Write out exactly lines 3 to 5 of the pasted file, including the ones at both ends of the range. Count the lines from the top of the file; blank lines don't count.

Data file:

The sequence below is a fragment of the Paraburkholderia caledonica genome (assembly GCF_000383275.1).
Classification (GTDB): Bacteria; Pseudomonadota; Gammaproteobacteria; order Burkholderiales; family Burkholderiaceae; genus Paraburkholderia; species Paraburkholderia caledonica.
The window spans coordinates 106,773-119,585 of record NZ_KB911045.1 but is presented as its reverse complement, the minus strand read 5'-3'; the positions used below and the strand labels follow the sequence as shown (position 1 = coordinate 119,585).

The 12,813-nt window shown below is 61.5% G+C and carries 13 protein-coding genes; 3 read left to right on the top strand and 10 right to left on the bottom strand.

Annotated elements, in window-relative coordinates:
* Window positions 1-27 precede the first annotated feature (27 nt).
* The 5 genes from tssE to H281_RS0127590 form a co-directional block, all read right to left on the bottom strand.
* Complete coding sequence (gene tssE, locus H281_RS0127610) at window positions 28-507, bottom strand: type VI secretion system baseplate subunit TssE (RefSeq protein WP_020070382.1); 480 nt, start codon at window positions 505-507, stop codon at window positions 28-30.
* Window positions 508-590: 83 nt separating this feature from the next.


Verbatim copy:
The window spans coordinates 106,773-119,585 of record NZ_KB911045.1 but is presented as its reverse complement, the minus strand read 5'-3'; the positions used below and the strand labels follow the sequence as shown (position 1 = coordinate 119,585).

The 12,813-nt window shown below is 61.5% G+C and carries 13 protein-coding genes; 3 read left to right on the top strand and 10 right to left on the bottom strand.

Annotated elements, in window-relative coordinates: